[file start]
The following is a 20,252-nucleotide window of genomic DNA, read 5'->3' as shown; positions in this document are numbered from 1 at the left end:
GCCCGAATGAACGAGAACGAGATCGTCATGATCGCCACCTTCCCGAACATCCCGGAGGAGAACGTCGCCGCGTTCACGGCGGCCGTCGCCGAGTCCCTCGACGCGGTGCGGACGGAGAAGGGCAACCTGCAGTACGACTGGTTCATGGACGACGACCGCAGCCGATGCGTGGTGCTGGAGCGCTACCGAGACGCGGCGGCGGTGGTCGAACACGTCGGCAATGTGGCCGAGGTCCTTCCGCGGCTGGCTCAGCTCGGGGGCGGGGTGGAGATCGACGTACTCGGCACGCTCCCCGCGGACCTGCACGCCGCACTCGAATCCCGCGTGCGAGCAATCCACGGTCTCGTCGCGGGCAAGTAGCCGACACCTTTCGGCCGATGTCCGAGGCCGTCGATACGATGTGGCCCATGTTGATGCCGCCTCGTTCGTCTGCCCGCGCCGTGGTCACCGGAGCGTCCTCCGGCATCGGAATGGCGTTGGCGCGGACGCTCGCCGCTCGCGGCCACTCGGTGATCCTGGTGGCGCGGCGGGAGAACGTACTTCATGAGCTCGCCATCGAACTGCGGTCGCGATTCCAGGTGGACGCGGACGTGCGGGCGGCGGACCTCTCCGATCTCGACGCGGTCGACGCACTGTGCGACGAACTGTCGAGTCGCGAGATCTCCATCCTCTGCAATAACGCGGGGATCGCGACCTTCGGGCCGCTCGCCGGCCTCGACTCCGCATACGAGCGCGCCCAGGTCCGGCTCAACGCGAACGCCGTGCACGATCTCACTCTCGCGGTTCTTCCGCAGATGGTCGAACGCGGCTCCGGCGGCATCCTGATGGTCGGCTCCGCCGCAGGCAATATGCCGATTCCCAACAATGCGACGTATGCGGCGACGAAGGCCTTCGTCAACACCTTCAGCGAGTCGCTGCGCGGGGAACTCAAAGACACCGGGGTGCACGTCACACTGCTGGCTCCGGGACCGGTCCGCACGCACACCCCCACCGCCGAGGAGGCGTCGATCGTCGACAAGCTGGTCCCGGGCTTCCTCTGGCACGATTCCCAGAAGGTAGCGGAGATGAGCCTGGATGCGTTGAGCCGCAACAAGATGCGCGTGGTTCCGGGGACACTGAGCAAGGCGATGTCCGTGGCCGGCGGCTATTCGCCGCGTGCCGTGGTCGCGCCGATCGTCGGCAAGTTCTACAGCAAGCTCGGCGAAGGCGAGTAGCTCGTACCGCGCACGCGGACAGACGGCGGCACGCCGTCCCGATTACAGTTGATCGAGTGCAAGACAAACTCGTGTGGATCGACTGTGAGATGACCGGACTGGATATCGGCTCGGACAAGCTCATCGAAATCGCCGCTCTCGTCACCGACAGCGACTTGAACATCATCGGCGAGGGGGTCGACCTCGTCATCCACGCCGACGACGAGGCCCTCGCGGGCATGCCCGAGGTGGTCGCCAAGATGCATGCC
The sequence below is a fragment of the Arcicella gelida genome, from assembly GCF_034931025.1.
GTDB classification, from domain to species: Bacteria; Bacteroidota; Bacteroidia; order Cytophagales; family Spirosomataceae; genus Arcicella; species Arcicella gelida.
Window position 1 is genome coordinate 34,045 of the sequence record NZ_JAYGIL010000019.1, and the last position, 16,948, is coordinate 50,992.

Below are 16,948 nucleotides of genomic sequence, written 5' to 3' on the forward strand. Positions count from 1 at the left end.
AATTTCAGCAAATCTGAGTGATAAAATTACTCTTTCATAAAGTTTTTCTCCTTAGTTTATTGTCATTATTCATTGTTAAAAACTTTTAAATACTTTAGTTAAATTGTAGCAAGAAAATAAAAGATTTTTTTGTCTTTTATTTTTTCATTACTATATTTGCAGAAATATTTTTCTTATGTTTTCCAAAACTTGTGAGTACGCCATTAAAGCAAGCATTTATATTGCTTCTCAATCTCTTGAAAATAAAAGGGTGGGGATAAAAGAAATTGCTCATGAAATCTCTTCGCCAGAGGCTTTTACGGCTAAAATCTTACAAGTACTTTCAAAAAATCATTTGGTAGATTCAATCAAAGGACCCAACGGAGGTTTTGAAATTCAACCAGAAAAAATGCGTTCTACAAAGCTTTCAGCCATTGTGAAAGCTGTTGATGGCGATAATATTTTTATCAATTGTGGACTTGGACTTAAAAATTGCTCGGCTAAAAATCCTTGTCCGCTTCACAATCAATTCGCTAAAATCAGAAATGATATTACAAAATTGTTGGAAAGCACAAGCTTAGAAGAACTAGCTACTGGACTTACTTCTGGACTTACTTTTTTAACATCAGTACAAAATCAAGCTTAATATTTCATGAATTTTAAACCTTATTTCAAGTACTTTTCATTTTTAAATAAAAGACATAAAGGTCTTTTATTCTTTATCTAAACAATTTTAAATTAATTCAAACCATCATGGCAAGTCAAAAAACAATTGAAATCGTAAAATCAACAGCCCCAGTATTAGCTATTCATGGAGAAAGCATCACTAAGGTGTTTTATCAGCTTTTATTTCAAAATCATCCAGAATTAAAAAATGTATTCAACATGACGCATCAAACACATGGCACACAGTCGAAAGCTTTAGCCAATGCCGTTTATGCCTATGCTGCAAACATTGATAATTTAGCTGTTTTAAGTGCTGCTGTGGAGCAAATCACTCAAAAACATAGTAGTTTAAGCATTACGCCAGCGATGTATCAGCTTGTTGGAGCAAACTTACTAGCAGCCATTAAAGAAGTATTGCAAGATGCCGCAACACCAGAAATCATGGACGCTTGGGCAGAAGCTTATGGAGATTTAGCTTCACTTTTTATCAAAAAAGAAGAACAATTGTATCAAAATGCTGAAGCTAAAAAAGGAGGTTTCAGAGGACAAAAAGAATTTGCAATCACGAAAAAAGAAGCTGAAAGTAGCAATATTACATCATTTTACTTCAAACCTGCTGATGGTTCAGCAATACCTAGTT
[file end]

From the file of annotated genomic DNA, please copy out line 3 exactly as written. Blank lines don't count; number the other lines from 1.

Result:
The sequence below is a fragment of the Arcicella gelida genome, from assembly GCF_034931025.1.